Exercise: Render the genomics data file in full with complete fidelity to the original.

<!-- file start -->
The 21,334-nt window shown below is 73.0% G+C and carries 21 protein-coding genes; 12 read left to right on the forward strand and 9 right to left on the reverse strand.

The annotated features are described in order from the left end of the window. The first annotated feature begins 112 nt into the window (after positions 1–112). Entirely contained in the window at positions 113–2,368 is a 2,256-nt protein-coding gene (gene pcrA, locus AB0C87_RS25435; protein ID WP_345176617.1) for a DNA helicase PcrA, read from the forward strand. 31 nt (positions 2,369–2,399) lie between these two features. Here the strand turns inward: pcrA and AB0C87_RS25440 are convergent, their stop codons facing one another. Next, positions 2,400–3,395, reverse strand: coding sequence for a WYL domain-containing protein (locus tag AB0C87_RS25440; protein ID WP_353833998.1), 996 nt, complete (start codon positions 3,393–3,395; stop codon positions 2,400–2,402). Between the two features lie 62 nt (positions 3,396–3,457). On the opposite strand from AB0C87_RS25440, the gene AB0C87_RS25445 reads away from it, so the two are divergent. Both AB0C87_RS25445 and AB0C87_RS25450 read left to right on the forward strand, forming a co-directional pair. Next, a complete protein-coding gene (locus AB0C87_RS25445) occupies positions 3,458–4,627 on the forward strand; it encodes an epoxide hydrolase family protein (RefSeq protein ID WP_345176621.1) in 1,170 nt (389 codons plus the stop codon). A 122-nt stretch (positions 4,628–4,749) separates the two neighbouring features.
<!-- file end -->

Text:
The 21,334-nt window shown below is 73.0% G+C and carries 21 protein-coding genes; 12 read left to right on the forward strand and 9 right to left on the reverse strand.

The annotated features are described in order from the left end of the window. The first annotated feature begins 112 nt into the window (after positions 1–112). Entirely contained in the window at positions 113–2,368 is a 2,256-nt protein-coding gene (gene pcrA, locus AB0C87_RS25435; protein ID WP_345176617.1) for a DNA helicase PcrA, read from the forward strand. 31 nt (positions 2,369–2,399) lie between these two features. Here the strand turns inward: pcrA and AB0C87_RS25440 are convergent, their stop codons facing one another. Next, positions 2,400–3,395, reverse strand: coding sequence for a WYL domain-containing protein (locus tag AB0C87_RS25440; protein ID WP_353833998.1), 996 nt, complete (start codon positions 3,393–3,395; stop codon positions 2,400–2,402). Between the two features lie 62 nt (positions 3,396–3,457). On the opposite strand from AB0C87_RS25440, the gene AB0C87_RS25445 reads away from it, so the two are divergent. Both AB0C87_RS25445 and AB0C87_RS25450 read left to right on the forward strand, forming a co-directional pair. Next, a complete protein-coding gene (locus AB0C87_RS25445) occupies positions 3,458–4,627 on the forward strand; it encodes an epoxide hydrolase family protein (RefSeq protein ID WP_345176621.1) in 1,170 nt (389 codons plus the stop codon). A 122-nt stretch (positions 4,628–4,749) separates the two neighbouring features.